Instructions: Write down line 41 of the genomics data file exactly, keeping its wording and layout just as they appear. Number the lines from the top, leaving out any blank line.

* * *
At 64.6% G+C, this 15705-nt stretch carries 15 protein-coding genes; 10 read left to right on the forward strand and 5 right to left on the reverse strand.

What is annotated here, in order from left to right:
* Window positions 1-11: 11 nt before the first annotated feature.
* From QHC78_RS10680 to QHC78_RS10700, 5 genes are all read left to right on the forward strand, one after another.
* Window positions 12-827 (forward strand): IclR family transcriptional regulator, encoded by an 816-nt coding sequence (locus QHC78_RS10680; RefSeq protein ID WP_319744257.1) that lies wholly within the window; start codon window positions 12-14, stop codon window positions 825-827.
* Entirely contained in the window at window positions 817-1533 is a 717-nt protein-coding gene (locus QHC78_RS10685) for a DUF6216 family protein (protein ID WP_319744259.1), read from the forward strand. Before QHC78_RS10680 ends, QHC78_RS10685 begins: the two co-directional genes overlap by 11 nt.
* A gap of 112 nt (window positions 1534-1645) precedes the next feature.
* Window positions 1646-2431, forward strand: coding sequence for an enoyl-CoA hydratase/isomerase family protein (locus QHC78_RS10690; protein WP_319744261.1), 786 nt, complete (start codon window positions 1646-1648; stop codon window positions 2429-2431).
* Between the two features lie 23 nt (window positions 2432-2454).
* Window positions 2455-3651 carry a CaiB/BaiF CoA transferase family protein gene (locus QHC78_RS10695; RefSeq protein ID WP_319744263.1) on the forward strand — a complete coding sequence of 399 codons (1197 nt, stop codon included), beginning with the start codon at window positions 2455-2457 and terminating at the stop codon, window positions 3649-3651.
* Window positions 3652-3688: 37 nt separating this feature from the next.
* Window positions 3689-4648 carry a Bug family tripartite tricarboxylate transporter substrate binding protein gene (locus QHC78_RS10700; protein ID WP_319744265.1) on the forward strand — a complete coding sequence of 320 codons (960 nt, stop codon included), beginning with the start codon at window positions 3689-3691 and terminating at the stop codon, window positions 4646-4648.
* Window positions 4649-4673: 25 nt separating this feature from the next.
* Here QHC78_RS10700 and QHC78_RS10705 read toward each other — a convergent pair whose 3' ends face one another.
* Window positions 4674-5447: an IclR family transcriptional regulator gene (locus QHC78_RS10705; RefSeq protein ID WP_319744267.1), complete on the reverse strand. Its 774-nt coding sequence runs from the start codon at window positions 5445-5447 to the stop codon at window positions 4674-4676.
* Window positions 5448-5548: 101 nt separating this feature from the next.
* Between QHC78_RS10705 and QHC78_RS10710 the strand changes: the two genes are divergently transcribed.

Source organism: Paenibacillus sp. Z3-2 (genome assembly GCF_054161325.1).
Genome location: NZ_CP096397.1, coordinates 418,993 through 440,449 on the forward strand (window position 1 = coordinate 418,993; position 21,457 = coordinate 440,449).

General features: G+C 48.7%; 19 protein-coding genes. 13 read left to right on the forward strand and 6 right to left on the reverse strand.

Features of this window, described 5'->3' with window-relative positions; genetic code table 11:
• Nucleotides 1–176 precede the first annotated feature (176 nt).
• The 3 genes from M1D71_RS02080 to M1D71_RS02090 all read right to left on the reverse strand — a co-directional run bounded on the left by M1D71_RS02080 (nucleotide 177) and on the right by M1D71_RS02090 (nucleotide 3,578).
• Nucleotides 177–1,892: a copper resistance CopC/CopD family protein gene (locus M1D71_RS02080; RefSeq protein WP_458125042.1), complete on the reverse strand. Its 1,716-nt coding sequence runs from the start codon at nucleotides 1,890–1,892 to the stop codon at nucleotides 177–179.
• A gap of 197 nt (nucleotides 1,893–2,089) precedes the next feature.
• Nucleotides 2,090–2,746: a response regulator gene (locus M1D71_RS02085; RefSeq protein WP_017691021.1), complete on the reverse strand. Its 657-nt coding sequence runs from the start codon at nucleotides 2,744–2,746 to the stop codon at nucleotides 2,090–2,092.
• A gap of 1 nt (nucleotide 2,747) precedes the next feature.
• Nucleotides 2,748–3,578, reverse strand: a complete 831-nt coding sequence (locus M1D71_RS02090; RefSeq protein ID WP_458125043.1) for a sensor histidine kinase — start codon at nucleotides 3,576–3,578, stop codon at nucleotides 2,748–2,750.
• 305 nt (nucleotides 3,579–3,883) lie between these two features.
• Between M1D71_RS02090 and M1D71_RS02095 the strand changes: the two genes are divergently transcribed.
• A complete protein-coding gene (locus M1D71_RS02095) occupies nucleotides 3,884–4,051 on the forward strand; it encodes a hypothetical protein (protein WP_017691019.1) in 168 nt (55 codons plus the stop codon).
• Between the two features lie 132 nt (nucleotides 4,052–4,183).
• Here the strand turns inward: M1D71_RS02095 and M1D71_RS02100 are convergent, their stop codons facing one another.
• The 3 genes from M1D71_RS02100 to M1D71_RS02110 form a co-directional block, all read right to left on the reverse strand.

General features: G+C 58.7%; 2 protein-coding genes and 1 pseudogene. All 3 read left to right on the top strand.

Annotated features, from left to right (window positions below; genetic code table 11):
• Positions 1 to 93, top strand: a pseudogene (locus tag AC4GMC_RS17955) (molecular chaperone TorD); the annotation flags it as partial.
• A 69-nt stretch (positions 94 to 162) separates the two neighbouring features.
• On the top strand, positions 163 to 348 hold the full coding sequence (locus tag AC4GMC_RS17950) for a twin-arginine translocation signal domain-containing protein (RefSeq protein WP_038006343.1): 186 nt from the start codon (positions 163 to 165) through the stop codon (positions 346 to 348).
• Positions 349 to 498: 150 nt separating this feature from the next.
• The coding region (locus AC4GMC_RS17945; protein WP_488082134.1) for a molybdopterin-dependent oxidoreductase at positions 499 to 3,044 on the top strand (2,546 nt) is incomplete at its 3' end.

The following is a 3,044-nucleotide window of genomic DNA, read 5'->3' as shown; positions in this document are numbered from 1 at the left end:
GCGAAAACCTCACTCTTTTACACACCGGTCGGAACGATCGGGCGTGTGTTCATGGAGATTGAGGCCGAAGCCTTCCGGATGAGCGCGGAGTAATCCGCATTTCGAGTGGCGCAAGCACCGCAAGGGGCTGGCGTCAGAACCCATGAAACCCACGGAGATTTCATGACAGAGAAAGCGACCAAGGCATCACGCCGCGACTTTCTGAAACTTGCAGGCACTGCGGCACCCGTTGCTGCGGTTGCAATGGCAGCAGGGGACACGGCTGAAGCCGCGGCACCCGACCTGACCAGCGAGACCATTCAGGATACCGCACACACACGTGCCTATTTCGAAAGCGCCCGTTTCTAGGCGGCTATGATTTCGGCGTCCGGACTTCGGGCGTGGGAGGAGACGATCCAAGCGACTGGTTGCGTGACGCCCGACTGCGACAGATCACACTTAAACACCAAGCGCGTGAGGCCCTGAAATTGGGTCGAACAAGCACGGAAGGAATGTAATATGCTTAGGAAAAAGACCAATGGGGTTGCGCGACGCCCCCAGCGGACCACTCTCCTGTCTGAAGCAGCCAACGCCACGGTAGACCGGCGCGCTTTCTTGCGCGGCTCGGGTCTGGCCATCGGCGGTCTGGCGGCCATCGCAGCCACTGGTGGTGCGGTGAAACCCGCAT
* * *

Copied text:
• The coding region (locus AC4GMC_RS17945; protein WP_488082134.1) for a molybdopterin-dependent oxidoreductase at positions 499 to 3,044 on the top strand (2,546 nt) is incomplete at its 3' end.